NASA's Hubble Telescope Observes A Huge Bizarre Intergalactic Explosion

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NASA's Hubble Space Telescope captured a rare and bright burst of light between two galaxies, adding even more mystery to this known phenomenon. These random events, called Luminous Fast Blue Optical Transients (LFBOTs), only seem to occur once a year or so and last only a matter of days.

The first LFBOT was detected in 2018. While there are several theories behind what causes these explosions, the latest known one has placed an even greater veil on these mysterious, powerful explosions in our solar system. This gives astronomers even more reason to want to discover more LFBOTs so that theoreticians have more opportunities to characterize the population of these transient events.

LFBOTs are described by NASA as among the brightest known visible-light events in the universe, exploding unexpectedly like the flashes of paparazzi flashbulbs on the red carpet. Only a tiny amount has been detected since the first discovery in 2018, an event that occurred about 200 million light-years away and was given the nickname "the Cow."

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Hubble Views Bright Outburst Far from Galaxies (Compass Image).

One of the unexpected parts of the latest event, nicknamed "the Finch," captured by Hubble was the LFBOT's location. It was far between two galaxies, with only Hubble able to pinpoint its location. This is unexpected because if a particular kind of extremely powerful supernova causes LFBOTs, they should explode in the spiral arms of galaxies where stars are being born.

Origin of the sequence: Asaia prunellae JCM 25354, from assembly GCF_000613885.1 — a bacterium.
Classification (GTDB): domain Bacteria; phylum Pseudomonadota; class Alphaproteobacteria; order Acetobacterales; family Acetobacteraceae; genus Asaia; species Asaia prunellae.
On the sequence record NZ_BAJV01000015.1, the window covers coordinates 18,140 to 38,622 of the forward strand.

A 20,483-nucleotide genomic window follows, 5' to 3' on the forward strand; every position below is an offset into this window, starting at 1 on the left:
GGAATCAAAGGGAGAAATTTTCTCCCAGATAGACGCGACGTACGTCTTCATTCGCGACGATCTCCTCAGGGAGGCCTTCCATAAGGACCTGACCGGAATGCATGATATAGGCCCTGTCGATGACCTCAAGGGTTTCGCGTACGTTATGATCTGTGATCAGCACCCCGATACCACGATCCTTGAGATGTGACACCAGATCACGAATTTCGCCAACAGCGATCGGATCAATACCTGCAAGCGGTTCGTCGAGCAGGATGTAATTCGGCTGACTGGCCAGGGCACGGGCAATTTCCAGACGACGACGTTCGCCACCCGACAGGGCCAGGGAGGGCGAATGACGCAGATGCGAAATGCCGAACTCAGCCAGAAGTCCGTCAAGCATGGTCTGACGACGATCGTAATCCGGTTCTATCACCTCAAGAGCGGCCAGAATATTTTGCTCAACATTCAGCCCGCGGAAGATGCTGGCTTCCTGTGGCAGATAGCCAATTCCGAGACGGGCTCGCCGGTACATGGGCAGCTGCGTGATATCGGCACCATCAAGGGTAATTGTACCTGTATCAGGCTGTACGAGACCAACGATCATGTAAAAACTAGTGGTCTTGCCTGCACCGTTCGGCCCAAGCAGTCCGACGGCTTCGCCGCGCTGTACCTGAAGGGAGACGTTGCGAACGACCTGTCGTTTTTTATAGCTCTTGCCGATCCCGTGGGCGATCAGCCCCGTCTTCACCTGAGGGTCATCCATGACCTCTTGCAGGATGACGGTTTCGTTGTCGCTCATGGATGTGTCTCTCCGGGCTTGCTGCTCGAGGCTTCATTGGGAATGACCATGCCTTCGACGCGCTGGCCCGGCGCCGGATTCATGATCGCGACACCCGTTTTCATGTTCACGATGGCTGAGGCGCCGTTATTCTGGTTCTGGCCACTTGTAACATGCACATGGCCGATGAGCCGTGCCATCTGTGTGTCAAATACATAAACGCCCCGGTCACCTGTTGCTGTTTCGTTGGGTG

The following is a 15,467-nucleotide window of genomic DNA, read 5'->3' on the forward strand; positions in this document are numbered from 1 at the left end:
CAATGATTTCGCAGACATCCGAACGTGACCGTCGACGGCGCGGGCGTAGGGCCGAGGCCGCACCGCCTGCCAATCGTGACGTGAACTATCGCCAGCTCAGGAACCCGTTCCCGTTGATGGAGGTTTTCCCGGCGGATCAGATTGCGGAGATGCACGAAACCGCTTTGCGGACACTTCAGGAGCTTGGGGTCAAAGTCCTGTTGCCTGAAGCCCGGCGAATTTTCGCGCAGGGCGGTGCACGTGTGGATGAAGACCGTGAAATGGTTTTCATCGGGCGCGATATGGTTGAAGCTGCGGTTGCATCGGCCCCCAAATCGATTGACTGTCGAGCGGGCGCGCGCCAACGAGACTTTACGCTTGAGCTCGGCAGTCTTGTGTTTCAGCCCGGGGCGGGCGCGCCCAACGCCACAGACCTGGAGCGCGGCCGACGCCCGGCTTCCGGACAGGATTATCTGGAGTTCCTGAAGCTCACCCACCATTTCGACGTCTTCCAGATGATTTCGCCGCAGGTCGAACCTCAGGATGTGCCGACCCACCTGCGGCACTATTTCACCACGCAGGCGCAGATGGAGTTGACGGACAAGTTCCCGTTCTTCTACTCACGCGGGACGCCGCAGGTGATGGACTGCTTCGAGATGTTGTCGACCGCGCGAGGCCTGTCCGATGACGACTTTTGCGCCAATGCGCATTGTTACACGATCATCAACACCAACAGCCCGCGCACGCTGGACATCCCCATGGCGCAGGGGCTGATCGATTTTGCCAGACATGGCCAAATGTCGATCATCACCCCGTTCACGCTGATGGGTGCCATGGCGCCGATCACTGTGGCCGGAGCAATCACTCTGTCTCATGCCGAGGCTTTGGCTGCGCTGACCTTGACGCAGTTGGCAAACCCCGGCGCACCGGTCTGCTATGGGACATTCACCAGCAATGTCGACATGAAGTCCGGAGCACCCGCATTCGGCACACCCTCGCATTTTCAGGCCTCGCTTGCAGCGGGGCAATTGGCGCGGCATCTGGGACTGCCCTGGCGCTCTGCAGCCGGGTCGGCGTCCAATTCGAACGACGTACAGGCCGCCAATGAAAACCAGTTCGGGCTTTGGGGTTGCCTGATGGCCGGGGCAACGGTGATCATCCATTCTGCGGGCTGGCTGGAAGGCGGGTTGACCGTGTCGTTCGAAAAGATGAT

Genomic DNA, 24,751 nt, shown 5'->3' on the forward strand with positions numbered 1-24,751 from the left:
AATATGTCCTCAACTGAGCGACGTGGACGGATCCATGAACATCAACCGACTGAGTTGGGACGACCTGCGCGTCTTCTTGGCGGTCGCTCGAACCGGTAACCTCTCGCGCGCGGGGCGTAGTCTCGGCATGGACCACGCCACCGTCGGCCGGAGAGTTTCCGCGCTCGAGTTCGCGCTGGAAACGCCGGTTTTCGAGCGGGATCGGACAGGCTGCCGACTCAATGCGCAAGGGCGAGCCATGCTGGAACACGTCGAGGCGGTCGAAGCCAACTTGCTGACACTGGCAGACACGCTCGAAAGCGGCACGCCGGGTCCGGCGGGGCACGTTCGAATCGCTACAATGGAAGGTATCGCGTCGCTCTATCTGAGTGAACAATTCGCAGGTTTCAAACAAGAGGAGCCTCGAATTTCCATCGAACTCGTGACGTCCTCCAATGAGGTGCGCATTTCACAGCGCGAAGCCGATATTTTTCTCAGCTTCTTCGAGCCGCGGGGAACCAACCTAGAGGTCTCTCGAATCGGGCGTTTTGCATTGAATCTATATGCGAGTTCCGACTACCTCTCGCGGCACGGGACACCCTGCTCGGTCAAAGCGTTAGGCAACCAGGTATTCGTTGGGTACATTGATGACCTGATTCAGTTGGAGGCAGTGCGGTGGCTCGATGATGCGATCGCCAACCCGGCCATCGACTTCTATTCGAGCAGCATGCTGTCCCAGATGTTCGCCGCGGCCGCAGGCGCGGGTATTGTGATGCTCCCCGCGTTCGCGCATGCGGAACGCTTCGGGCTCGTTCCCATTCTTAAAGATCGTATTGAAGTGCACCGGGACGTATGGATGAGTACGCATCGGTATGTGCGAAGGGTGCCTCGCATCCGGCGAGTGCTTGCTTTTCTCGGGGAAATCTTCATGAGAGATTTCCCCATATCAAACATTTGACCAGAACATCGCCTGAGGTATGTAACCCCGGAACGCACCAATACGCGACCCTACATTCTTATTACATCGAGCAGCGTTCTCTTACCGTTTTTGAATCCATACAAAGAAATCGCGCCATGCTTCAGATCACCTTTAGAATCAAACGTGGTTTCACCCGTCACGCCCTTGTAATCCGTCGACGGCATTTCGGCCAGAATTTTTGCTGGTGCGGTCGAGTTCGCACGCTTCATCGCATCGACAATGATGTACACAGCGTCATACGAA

"The more we learn about LFBOTs, the more they surprise us," explained Ashley Chrimes, lead author of the Hubble paper reporting the discovery. "We've now shown that LFBOTs can occur a long way from the center of the nearest galaxy, and the location of the Finch is not what we expect for any kind of supernova."

With the latest discovery, astronomers and scientists think they could be the result of stars being torn apart by an intermediate-mass black hole (between 100 to 1,000 solar masses). They hope that NASA's Webb telescope could use its high resolution and infrared sensitivity to eventually find that the Finch exploded inside a globular star cluster in the outer halo of one of the two neighboring galaxies. According to NASA, a globular star cluster is the most likely place an intermediate-mass black hole could be found.

Chrimes adds that the discovery of the Finch poses more questions than answers. She says more work needs to be done to determine precisely which explanation is correct.
Tags:  space, NASA, Galaxy, Hubble, jwst